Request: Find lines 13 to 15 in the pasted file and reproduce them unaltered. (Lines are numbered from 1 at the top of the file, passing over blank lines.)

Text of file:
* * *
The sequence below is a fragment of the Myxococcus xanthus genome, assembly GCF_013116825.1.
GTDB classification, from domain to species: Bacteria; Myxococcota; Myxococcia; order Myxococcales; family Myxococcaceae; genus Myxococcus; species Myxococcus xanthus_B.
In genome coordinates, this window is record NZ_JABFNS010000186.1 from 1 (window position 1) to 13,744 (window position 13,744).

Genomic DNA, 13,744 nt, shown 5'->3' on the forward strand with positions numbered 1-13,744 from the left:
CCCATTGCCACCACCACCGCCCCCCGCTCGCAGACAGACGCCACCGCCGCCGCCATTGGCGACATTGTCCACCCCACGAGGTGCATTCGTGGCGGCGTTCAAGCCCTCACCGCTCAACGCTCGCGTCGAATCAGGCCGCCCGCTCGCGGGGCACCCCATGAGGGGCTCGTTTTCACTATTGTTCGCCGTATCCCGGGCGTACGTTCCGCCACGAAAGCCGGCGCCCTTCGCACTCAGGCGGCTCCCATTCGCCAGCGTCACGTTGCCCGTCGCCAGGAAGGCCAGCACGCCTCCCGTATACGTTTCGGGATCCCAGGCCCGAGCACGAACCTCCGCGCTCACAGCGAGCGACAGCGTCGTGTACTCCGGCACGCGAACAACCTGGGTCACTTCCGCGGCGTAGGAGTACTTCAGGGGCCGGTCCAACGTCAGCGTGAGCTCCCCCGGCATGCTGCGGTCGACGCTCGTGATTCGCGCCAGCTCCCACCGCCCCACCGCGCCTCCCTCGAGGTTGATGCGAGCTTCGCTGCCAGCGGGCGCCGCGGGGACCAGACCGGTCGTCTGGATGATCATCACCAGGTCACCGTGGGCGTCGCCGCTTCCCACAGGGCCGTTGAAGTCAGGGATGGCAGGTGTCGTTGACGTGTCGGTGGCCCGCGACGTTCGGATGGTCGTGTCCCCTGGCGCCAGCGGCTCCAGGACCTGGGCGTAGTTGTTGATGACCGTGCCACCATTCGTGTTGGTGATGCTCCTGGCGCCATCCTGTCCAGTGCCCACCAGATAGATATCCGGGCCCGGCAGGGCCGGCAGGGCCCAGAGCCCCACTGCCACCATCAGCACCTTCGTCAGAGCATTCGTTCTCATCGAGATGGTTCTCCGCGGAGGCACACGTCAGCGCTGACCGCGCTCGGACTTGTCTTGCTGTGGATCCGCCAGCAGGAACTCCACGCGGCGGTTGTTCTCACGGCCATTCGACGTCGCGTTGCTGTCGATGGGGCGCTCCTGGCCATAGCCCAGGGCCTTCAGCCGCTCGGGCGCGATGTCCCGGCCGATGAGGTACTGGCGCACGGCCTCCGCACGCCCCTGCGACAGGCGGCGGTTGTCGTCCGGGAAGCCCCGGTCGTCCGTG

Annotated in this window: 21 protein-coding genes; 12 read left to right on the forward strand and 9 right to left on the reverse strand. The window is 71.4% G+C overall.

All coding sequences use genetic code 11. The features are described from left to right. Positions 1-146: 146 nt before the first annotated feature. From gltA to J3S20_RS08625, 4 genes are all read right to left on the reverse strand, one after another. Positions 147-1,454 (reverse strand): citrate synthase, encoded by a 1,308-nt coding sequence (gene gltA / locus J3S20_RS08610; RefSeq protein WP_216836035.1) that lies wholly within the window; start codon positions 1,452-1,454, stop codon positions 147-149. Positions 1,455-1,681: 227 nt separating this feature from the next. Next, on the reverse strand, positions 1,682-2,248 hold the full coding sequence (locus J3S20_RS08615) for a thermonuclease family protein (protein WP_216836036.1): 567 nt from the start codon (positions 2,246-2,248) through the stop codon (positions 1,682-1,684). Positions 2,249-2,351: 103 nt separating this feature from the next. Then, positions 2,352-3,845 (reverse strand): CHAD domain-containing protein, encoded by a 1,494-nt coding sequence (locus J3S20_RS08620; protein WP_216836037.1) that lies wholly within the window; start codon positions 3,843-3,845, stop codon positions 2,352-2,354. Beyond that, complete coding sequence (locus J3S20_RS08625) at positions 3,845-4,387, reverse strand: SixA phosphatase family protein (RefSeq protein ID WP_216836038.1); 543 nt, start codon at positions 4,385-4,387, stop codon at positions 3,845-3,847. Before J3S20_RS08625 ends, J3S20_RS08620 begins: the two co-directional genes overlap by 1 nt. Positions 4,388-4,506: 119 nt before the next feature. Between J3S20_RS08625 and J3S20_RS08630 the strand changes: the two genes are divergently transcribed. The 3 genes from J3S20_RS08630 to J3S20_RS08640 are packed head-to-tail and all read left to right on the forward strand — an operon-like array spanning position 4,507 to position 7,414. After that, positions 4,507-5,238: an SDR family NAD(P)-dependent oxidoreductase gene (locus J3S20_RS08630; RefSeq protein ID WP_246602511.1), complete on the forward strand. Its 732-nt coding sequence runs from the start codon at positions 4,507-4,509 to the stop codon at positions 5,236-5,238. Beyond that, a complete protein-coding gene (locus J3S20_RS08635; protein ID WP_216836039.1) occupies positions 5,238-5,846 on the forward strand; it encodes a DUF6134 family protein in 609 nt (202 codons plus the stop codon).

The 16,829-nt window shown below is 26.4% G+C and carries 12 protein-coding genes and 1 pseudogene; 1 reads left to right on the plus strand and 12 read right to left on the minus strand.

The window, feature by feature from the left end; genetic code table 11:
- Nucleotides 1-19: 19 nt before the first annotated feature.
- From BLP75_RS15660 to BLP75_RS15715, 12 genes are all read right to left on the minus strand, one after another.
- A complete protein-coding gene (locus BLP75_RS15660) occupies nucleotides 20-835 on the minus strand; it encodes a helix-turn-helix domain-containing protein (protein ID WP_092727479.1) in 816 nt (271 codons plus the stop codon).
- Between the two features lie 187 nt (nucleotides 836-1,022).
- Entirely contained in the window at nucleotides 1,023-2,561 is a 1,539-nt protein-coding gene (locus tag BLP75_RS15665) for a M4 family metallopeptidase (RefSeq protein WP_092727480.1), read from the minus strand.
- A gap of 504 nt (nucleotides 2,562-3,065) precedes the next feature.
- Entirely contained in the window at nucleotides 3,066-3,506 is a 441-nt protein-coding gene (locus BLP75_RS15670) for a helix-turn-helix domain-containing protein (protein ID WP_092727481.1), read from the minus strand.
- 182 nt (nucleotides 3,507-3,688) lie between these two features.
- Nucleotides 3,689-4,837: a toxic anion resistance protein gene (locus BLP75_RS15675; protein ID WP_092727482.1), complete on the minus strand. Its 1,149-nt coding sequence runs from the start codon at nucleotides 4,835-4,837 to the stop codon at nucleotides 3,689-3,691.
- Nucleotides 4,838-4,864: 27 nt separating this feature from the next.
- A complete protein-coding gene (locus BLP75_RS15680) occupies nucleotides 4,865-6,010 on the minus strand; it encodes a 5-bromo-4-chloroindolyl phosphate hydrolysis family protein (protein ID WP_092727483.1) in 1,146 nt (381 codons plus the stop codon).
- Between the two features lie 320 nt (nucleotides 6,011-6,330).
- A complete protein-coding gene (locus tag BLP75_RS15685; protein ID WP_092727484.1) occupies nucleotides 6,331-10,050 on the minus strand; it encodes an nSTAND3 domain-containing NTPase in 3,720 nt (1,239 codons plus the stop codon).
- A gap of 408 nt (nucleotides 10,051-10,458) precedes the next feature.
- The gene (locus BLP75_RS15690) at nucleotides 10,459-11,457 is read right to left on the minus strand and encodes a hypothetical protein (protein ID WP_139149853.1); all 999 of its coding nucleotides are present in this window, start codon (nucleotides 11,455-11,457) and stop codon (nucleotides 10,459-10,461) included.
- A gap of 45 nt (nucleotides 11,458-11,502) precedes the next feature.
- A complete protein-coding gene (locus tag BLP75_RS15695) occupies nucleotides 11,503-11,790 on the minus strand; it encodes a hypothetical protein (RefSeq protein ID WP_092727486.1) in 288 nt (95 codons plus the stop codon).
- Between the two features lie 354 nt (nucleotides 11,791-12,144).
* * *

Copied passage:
- Between the two features lie 187 nt (nucleotides 836-1,022).
- Entirely contained in the window at nucleotides 1,023-2,561 is a 1,539-nt protein-coding gene (locus tag BLP75_RS15665) for a M4 family metallopeptidase (RefSeq protein WP_092727480.1), read from the minus strand.
- A gap of 504 nt (nucleotides 2,562-3,065) precedes the next feature.